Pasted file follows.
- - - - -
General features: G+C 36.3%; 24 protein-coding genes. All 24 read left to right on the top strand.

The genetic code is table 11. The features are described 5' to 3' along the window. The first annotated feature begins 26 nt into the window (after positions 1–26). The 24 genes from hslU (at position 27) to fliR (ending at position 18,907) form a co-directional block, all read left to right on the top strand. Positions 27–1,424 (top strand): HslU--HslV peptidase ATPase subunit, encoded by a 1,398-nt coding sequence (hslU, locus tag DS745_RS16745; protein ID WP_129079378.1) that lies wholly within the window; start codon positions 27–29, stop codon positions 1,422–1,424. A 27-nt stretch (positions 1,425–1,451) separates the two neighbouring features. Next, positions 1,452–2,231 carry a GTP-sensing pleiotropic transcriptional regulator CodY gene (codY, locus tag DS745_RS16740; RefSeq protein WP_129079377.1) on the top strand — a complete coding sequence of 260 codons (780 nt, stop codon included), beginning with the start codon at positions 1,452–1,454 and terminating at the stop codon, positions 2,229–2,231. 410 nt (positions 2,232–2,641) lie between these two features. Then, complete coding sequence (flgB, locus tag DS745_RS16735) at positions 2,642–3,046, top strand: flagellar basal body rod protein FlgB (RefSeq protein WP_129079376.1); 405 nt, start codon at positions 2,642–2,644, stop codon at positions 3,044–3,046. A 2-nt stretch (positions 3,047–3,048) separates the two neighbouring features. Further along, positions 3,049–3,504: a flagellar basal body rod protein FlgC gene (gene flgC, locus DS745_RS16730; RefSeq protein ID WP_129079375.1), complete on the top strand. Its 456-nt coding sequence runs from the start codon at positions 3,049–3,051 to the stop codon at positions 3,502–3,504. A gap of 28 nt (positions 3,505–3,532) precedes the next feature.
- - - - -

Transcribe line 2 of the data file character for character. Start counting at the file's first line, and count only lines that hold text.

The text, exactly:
The genetic code is table 11. The features are described 5' to 3' along the window. The first annotated feature begins 26 nt into the window (after positions 1–26). The 24 genes from hslU (at position 27) to fliR (ending at position 18,907) form a co-directional block, all read left to right on the top strand. Positions 27–1,424 (top strand): HslU--HslV peptidase ATPase subunit, encoded by a 1,398-nt coding sequence (hslU, locus tag DS745_RS16745; protein ID WP_129079378.1) that lies wholly within the window; start codon positions 27–29, stop codon positions 1,422–1,424. A 27-nt stretch (positions 1,425–1,451) separates the two neighbouring features. Next, positions 1,452–2,231 carry a GTP-sensing pleiotropic transcriptional regulator CodY gene (codY, locus tag DS745_RS16740; RefSeq protein WP_129079377.1) on the top strand — a complete coding sequence of 260 codons (780 nt, stop codon included), beginning with the start codon at positions 1,452–1,454 and terminating at the stop codon, positions 2,229–2,231. 410 nt (positions 2,232–2,641) lie between these two features. Then, complete coding sequence (flgB, locus tag DS745_RS16735) at positions 2,642–3,046, top strand: flagellar basal body rod protein FlgB (RefSeq protein WP_129079376.1); 405 nt, start codon at positions 2,642–2,644, stop codon at positions 3,044–3,046. A 2-nt stretch (positions 3,047–3,048) separates the two neighbouring features. Further along, positions 3,049–3,504: a flagellar basal body rod protein FlgC gene (gene flgC, locus DS745_RS16730; RefSeq protein ID WP_129079375.1), complete on the top strand. Its 456-nt coding sequence runs from the start codon at positions 3,049–3,051 to the stop codon at positions 3,502–3,504. A gap of 28 nt (positions 3,505–3,532) precedes the next feature.